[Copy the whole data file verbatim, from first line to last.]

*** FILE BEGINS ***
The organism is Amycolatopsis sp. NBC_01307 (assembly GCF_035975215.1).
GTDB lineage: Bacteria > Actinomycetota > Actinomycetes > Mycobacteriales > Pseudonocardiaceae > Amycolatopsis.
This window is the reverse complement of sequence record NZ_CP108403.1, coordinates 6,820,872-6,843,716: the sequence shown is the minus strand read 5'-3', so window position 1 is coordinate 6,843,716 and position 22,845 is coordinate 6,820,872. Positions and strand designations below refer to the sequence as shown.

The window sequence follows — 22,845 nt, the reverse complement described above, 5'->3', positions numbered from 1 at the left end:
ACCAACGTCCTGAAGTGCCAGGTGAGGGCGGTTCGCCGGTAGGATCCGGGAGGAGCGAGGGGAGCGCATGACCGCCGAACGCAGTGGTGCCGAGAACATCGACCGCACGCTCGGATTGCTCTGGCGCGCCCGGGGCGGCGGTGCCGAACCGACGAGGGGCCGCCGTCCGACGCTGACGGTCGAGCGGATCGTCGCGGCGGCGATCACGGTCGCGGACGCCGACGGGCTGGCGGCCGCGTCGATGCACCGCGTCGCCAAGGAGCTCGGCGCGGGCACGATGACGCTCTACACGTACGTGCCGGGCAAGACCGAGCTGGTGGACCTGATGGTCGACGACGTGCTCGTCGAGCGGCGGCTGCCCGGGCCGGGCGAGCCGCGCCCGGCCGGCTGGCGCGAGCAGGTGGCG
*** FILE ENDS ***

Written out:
The organism is Amycolatopsis sp. NBC_01307 (assembly GCF_035975215.1).
GTDB lineage: Bacteria > Actinomycetota > Actinomycetes > Mycobacteriales > Pseudonocardiaceae > Amycolatopsis.
This window is the reverse complement of sequence record NZ_CP108403.1, coordinates 6,820,872-6,843,716: the sequence shown is the minus strand read 5'-3', so window position 1 is coordinate 6,843,716 and position 22,845 is coordinate 6,820,872. Positions and strand designations below refer to the sequence as shown.

The window sequence follows — 22,845 nt, the reverse complement described above, 5'->3', positions numbered from 1 at the left end:
ACCAACGTCCTGAAGTGCCAGGTGAGGGCGGTTCGCCGGTAGGATCCGGGAGGAGCGAGGGGAGCGCATGACCGCCGAACGCAGTGGTGCCGAGAACATCGACCGCACGCTCGGATTGCTCTGGCGCGCCCGGGGCGGCGGTGCCGAACCGACGAGGGGCCGCCGTCCGACGCTGACGGTCGAGCGGATCGTCGCGGCGGCGATCACGGTCGCGGACGCCGACGGGCTGGCGGCCGCGTCGATGCACCGCGTCGCCAAGGAGCTCGGCGCGGGCACGATGACGCTCTACACGTACGTGCCGGGCAAGACCGAGCTGGTGGACCTGATGGTCGACGACGTGCTCGTCGAGCGGCGGCTGCCCGGGCCGGGCGAGCCGCGCCCGGCCGGCTGGCGCGAGCAGGTGGCG